The iCharger graphing software is 3rd party freeware (donation ware) and works well(ish). A some of it is still in German but it's not really too distracting. It's just a matter of installing it and hooking up the USB port on the charger/computer.
"Well, nothing bad can happen now."
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08-06-2019 03:18 AM  3 months ago
Bouchah

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Did some researching on the web about the Powerlab 8 connecting to a PC. Turns out on Revolectrix web site they offer a free software version also. CCS, Charge Control Software is what they call it. They have some videos on how to install the software on your CPU as well as a short tour of what the software can do. There is also an APP you can put on your smart device so you can charge your batteries, go visiting up and down the flight line and get notifications of the status of your equipment. The App is about $14.00 though.Blade 130x (5)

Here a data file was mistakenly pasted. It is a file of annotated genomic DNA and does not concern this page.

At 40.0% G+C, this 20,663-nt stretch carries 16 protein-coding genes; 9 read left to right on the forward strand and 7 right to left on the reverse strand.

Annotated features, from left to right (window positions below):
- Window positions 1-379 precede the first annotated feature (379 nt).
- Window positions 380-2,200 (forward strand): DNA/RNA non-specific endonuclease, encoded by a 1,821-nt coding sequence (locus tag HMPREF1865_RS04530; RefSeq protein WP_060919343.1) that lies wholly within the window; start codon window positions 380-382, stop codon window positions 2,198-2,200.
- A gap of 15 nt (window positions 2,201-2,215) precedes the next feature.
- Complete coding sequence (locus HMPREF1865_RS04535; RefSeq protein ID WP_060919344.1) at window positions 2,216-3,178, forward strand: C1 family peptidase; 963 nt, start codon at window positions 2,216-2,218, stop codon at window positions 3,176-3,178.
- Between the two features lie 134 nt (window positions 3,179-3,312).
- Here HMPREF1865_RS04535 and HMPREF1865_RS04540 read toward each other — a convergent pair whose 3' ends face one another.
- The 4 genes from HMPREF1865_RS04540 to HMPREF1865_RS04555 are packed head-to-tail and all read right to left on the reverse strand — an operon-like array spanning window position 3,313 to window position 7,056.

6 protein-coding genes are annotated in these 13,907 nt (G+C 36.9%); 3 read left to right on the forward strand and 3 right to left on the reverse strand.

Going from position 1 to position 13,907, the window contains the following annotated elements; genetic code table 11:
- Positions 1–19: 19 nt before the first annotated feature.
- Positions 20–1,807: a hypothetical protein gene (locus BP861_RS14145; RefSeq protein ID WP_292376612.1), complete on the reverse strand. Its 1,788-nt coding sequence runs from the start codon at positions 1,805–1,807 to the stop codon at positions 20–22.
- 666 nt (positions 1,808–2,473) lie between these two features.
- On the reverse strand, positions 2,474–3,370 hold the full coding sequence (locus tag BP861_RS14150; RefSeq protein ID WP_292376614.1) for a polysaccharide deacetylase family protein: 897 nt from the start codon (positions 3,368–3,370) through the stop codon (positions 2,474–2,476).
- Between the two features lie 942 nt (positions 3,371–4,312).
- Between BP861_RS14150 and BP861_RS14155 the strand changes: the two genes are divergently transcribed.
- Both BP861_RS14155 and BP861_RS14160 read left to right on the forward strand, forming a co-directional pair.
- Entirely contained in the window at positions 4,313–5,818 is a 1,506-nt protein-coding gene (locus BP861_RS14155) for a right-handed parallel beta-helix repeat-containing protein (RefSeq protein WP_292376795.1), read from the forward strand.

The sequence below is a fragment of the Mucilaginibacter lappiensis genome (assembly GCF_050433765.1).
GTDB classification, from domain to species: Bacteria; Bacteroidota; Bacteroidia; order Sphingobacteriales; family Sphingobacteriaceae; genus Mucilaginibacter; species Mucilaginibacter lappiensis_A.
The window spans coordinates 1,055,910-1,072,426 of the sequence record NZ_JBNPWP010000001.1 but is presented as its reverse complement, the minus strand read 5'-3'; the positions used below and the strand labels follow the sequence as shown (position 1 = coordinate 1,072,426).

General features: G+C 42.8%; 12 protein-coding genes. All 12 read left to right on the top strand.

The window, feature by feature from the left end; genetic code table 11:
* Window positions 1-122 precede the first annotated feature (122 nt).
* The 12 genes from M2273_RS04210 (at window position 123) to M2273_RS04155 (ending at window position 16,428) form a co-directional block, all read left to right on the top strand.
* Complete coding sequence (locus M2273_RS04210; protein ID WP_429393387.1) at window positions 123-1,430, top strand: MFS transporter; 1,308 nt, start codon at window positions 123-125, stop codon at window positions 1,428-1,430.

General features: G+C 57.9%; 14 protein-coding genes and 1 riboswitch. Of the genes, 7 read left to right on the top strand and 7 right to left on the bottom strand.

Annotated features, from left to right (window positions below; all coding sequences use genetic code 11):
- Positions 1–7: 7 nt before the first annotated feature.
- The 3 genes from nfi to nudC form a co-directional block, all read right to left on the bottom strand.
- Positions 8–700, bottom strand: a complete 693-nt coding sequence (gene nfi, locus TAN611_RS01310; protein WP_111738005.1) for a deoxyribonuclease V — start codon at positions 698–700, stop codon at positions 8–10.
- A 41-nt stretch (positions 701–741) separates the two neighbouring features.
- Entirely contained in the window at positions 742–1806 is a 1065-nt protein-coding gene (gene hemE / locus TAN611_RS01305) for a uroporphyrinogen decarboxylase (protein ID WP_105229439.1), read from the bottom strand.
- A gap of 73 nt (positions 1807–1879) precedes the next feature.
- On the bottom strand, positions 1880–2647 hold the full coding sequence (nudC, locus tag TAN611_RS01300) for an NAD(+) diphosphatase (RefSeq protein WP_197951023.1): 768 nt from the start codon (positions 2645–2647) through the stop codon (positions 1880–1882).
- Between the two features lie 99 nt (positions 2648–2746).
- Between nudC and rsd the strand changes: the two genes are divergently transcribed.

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08-06-2019 12:48 PM  3 months ago
Bouchah

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wjvail If, however, I've flow those batteries, it's worthwhile to discharge them to 3.6 V/Cell and see how they perform with the remaining charge. Looking at how the individual cells of a pack perform in their end game is a good indicator of the overall health of a pack.
Could you explain what you mean in the quoted topic?
Not sure what flowing the batteries is or what you meant about discharging them to 3.6 to see how they perform.
Thanks
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08-06-2019 02:06 PM  3 months ago
wjvail

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I'm sorry. There is a typo in my post. I was trying to say "... if I've flown those batteries..."